Biblical breaks

Similarly, problems arise with the evangelical Christian interpretations of Old Testament prophecies, such as those in the books of Daniel and Ezekiel, which many conservative Christians believe foretell an imminent apocalypse that will usher in the reign of Jesus Christ. Evangelicals also tend toward a literal reading of the apocalyptic predictions in the Book of Revelation, the final book in the New Testament. There are many variations on how this end times scenario will unfold and how it will be ushered in. Popular scenarios generally hold that the Second Coming of Jesus, the Messiah foretold in the Hebrew Bible, will be preceded by a mass conversion of Jews and the annihilation of those who do not convert to Christianity. Hence the push among some Christian to convert Jews in order to hasten the Second Coming — a policy that can create great tensions with the Jewish community.

For many conservative Christians, the reconstitution of the State of Israel in 1948 after nearly 2,000 years signaled the start of a series of events that presaged the apocalypse. Other signs include the various Middle East wars, including the War in Iraq, the oil crisis and a host of other permutations that continually change but which retain a hold on the popular imagination. The success of the Left Behind theological thrillers is evidence of that trend. But those thrillers also feature vivid scenes of unconverted Jews dying in a terrible conflagration.

While many in the Jewish community are disturbed by these theological views, they also see this “philo-Semitism,” a respect and appreciation of Jews by gentiles, as much preferable to the anti-Semitism that used to influence many Christians. And if philo-Semitism is repugnant to some Jews, it can also be politically helpful to the Jewish state.

Why it matters

The Middle East is the focal point of U.S. foreign policy and the key to the most critical geopolitical issues of the day: terrorism, oil, the so-called “clash of civilizations” and the prospects for the spread of peace, democracy, and human rights. At the center is the shared Abrahamic legacy of Judaism, Christianity and Islam, venerable religious communities which each stake claims to the moral high ground and to land considered sacred to each faith, each in a different way. American evangelicals, who trend strongly conservative, and American Jews, who trend more Democratic, are both prominent and powerful voices in American politics. Israel receives billions of dollars annually in direct U.S. economic and military aid, plus millions more in loan guarantees as well as huge private donations from the American Jewish community. Though the exact total of U.S. aid depends on how the figure is calculated, what is indisputable is that Israel enjoys an unparalleled relationship with the United States. That aid is considered vital to Israel’s security and any reduction or increase could recast the political balance in the region. The same could be said about U.S. aid to the Palestinians, which is far less quantitatively but equally perhaps vital to Palestinian survival.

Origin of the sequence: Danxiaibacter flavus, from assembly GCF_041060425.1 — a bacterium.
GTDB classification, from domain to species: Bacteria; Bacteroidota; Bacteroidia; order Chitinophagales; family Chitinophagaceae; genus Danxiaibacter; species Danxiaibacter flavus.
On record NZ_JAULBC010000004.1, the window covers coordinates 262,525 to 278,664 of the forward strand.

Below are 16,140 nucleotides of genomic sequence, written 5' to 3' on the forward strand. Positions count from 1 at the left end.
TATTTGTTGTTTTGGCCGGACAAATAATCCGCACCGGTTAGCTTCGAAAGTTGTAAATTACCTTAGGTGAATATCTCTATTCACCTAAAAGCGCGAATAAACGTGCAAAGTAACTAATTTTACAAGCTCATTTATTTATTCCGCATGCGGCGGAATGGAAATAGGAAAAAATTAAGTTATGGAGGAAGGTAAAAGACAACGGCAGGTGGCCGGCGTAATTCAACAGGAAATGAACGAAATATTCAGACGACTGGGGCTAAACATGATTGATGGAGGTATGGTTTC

Angles for reporters

Beyond political lobbying efforts, journalists can explore the relationship among Jews, Christians and Israel in these ways:

  • Evangelicals and Jews both aggressively promote tourism to Israel. How do tours shape their opinions and impressions? What do they learn on interfaith tours?
  • For some local evangelical congregations, their only point of connection with Jews is common support for Israel. How is that expressed in the congregation?
  • How do Jewish and evangelical leaders balance support for Israel with their disagreements on most other political issues?
  • Evangelical and mainline Protestants generally differ sharply in their relationships with Jews and Israel. Evangelical churches tend to shun interfaith dialogue but embrace support of Israel. Mainline Protestants generally embrace interfaith efforts but are more likely to express concern about Palestinians. How do Jewish-Christian relationships play out in your area?

Surveys and resources

  • U.S. Religious Landscape Survey

    The U.S. Religious Landscape Survey is an extensive survey by the Pew Forum on Religion & Public Life which details the religious makeup, beliefs and practices as well as social and political attitudes of the American public.

  • “U.S. foreign aid to Israel”